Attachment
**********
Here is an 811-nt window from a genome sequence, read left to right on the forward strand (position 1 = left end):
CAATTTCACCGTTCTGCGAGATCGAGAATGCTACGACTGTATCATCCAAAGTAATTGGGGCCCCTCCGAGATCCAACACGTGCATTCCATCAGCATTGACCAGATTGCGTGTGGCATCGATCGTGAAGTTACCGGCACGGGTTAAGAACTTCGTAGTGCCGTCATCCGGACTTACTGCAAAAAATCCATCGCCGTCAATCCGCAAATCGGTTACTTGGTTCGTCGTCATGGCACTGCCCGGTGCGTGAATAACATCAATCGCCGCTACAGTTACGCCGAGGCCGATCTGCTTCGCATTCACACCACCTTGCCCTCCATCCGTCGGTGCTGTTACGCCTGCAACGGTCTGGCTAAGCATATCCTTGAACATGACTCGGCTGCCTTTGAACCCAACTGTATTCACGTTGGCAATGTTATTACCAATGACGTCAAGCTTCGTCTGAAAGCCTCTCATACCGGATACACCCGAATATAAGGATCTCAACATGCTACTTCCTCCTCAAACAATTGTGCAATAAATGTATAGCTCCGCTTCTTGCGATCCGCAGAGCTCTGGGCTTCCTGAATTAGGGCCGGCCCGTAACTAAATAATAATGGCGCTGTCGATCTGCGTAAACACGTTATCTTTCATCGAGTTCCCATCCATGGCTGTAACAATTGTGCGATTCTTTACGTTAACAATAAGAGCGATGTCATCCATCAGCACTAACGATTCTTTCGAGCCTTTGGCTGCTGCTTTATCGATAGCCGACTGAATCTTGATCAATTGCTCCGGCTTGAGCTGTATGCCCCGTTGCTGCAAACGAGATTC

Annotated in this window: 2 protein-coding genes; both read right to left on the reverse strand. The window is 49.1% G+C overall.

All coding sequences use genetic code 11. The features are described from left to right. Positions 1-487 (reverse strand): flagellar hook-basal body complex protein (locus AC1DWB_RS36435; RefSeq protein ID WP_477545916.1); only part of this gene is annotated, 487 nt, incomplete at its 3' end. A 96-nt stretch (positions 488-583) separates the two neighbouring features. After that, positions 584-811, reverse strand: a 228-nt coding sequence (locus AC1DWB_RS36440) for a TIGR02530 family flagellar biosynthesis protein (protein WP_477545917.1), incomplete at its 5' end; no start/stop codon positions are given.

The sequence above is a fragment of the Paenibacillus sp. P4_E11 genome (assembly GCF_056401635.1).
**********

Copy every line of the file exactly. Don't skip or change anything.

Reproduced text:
Here is an 811-nt window from a genome sequence, read left to right on the forward strand (position 1 = left end):
CAATTTCACCGTTCTGCGAGATCGAGAATGCTACGACTGTATCATCCAAAGTAATTGGGGCCCCTCCGAGATCCAACACGTGCATTCCATCAGCATTGACCAGATTGCGTGTGGCATCGATCGTGAAGTTACCGGCACGGGTTAAGAACTTCGTAGTGCCGTCATCCGGACTTACTGCAAAAAATCCATCGCCGTCAATCCGCAAATCGGTTACTTGGTTCGTCGTCATGGCACTGCCCGGTGCGTGAATAACATCAATCGCCGCTACAGTTACGCCGAGGCCGATCTGCTTCGCATTCACACCACCTTGCCCTCCATCCGTCGGTGCTGTTACGCCTGCAACGGTCTGGCTAAGCATATCCTTGAACATGACTCGGCTGCCTTTGAACCCAACTGTATTCACGTTGGCAATGTTATTACCAATGACGTCAAGCTTCGTCTGAAAGCCTCTCATACCGGATACACCCGAATATAAGGATCTCAACATGCTACTTCCTCCTCAAACAATTGTGCAATAAATGTATAGCTCCGCTTCTTGCGATCCGCAGAGCTCTGGGCTTCCTGAATTAGGGCCGGCCCGTAACTAAATAATAATGGCGCTGTCGATCTGCGTAAACACGTTATCTTTCATCGAGTTCCCATCCATGGCTGTAACAATTGTGCGATTCTTTACGTTAACAATAAGAGCGATGTCATCCATCAGCACTAACGATTCTTTCGAGCCTTTGGCTGCTGCTTTATCGATAGCCGACTGAATCTTGATCAATTGCTCCGGCTTGAGCTGTATGCCCCGTTGCTGCAAACGAGATTC

Annotated in this window: 2 protein-coding genes; both read right to left on the reverse strand. The window is 49.1% G+C overall.

All coding sequences use genetic code 11. The features are described from left to right. Positions 1-487 (reverse strand): flagellar hook-basal body complex protein (locus AC1DWB_RS36435; RefSeq protein ID WP_477545916.1); only part of this gene is annotated, 487 nt, incomplete at its 3' end. A 96-nt stretch (positions 488-583) separates the two neighbouring features. After that, positions 584-811, reverse strand: a 228-nt coding sequence (locus AC1DWB_RS36440) for a TIGR02530 family flagellar biosynthesis protein (protein WP_477545917.1), incomplete at its 5' end; no start/stop codon positions are given.

The sequence above is a fragment of the Paenibacillus sp. P4_E11 genome (assembly GCF_056401635.1).